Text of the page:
Control Herbicide Resistant Marestail in Apples and Peaches

Sinbar agricultural herbicide

Control Herbicide Resistant Marestail with Sinbar® WDG Agricultural Herbicide

Orchard weed management is becoming more challenging as weed shifts occur due to herbicide resistance. Tree injury from glyphosate overuse is more common, and “traditional” herbicide programs are no longer providing adequate control. And, certain weed species such as marestail are emerging as a significant problem in some orchards.

Resistance Management

When herbicides that affect the same biological site of action are used repeatedly over several years to control the same weed species in orchards, naturally occurring resistant biotypes may survive, propagate and become dominant in that block. To manage herbicide resistance, changing cultural practices within and between seasons such as using a combination of tillage, re-treatment, tank-mix partners and/or sequential herbicide applications that have a different mode of action can help.

SINBAR WDG is a dependable tool for use as a pre-emergent herbicide in apple orchard management. Terbacil, the active ingredient in SINBAR WDG, is a Group 5 herbicide (Photosystem II Inhibitors) and provides a good rotation tool in a comprehensive resistance management program. Rotate and/or tank-mix SINBAR WDG with other herbicide products from different groups for best results.

No single product provides season-long control, and the successful use of SINBAR WDG will be based on many factors including:

  • Soil Texture and Soil Organic Matter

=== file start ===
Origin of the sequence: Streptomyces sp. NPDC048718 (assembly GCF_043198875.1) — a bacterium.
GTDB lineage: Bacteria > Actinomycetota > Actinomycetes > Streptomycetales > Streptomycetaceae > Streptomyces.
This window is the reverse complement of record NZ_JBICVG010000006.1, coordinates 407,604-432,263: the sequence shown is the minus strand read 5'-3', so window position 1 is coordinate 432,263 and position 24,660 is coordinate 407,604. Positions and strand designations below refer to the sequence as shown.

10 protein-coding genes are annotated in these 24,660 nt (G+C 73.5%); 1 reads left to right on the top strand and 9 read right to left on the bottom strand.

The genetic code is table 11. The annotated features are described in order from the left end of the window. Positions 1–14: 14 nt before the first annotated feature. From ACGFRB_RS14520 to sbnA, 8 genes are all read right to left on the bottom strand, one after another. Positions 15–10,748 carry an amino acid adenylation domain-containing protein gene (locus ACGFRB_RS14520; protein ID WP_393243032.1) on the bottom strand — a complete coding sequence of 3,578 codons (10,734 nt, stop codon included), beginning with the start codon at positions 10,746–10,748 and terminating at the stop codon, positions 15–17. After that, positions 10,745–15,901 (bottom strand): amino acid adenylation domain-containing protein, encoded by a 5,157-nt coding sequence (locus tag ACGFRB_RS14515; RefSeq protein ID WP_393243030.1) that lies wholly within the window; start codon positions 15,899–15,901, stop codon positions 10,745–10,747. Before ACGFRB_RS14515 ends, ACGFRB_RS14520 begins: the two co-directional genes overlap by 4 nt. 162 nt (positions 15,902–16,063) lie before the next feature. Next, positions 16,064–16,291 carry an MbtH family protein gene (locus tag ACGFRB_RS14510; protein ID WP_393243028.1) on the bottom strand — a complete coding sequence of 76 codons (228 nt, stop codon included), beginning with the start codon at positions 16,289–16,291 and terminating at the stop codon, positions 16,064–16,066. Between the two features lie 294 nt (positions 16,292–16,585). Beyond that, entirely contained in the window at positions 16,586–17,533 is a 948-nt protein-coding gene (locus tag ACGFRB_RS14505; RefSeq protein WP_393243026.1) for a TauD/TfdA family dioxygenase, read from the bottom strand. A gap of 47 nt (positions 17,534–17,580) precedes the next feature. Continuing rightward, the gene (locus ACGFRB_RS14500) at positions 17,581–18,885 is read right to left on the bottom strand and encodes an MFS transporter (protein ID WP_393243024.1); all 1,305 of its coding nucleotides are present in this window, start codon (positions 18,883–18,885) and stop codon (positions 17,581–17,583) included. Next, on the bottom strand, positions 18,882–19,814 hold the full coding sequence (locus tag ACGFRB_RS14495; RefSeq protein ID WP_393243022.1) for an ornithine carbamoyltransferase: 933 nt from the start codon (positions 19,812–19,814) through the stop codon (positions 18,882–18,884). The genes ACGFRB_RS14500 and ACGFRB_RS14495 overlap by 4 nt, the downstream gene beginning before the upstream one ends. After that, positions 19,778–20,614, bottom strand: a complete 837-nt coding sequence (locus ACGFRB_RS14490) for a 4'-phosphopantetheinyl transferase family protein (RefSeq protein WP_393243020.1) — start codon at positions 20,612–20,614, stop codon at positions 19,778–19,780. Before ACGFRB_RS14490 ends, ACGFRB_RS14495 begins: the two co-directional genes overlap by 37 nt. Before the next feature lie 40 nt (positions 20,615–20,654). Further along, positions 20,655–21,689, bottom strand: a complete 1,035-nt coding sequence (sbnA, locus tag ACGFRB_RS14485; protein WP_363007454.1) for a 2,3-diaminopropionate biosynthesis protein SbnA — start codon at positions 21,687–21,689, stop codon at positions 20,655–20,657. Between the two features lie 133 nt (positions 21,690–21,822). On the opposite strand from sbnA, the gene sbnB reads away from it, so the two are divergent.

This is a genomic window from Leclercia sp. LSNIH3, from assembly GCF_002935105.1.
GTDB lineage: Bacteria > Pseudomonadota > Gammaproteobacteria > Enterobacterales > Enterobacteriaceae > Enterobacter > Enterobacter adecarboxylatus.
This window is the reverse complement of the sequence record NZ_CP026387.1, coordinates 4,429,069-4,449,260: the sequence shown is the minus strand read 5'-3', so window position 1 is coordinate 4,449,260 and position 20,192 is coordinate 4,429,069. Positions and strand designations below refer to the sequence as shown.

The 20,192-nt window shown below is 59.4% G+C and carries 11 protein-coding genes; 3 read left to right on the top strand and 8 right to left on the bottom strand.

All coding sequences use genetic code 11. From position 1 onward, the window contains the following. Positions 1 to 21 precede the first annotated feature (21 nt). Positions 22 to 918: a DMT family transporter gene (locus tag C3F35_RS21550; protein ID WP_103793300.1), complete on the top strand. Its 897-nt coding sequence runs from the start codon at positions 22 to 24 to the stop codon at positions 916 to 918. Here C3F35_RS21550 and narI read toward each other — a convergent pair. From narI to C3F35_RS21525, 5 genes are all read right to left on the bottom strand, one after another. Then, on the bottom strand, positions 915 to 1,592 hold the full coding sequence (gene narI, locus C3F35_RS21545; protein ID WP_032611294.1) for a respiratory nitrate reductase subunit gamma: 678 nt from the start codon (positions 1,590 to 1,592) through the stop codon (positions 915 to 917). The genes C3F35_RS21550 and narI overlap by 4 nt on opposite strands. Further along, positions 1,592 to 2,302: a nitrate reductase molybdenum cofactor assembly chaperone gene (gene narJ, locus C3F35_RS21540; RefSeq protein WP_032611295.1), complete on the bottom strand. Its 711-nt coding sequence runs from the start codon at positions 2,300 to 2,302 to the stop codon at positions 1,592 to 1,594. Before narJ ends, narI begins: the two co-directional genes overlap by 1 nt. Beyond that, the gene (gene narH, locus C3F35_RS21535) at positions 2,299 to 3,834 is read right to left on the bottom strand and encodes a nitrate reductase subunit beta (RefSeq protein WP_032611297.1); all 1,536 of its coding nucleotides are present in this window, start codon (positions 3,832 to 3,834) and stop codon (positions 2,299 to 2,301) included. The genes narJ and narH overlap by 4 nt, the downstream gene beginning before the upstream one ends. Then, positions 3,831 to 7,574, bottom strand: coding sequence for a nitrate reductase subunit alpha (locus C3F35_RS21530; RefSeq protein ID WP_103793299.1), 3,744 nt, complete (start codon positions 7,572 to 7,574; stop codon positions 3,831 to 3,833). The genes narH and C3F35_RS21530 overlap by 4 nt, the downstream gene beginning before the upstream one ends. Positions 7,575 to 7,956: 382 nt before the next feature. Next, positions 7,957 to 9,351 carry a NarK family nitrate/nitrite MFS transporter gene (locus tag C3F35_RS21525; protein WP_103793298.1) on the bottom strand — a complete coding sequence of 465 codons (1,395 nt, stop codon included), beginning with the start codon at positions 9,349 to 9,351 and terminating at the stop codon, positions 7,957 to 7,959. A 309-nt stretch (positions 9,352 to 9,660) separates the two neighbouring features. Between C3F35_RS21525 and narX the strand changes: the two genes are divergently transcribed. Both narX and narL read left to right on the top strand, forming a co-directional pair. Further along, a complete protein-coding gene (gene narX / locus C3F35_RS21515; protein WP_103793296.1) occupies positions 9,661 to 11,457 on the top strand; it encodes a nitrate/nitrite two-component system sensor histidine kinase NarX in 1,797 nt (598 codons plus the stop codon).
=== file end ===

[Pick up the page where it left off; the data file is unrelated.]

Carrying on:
SINBAR WDG is normally not for use on sand and gravel soil types. Use lower rates on coarse-textured soils (low in clay or organic matter) and the higher rate on fine- textured soils (high in clay or organic matter). Care must be taken for use of SINBAR WDG on soils with less than one percent organic matter, as severe crop injury may occur. Refer to the label for full use directions.

  • Proper Application Rates and Techniques

    Overuse or high rates of SINBAR WDG to certain soil types may cause injury. Consult local agricultural experts for specific recommendations available in your area. Consult the SINBAR WDG specimen label for complete instructions, precautions and recommendations. 

  • Soil Moisture and Soil Temperature

    Moisture is required to activate the herbicide; best results occur if rainfall (or sprinkler irrigation) occurs within two weeks after application. Warm temperatures accelerate the translocation of SINBAR WDG. Weed control may be slower at lower temperatures.

Sinbar agricultural herbicide
New! WDG formulation is easier and faster to mix and load.
The new SINBAR WDG formulation is free-flowing, virtually dust-free and easier to handle, measure and mix.

2011 – 2012 Field Trials: Pacific Northwest

Key Findings:

  • The weed spectrum in Pacific Northwest (PNW) orchards is changing and current herbicides are not always giving satisfactory weed control.
  • Marestail is a key problem and is not controlled by some of the newer herbicides.
  • Glyphosate is still effective where resistant weeds are not present, but concerns over tree injury are leading some growers to look for other options.
  • Where weed resistance is identified, more modes of action should be inserted in to herbicide programs. • No single pre-emergent herbicide application will last a growing season.
  • SINBAR is a compatible tank-mix partner with most herbicides, and is now available in an easy to use WDG formulation.
  • SINBAR controls a large number of weeds including marestail. SINBAR @ 1 lb/A + Diuron @ 2 lbs/A applied in the fall or spring is an excellent broad spectrum soil residual weed control program. In the PNW strip trials (see below) this program has given outstanding weed control.
Sinbar agricultural herbicide

Apple Orchard Trial: 2011-2012
Len England, Manson, WA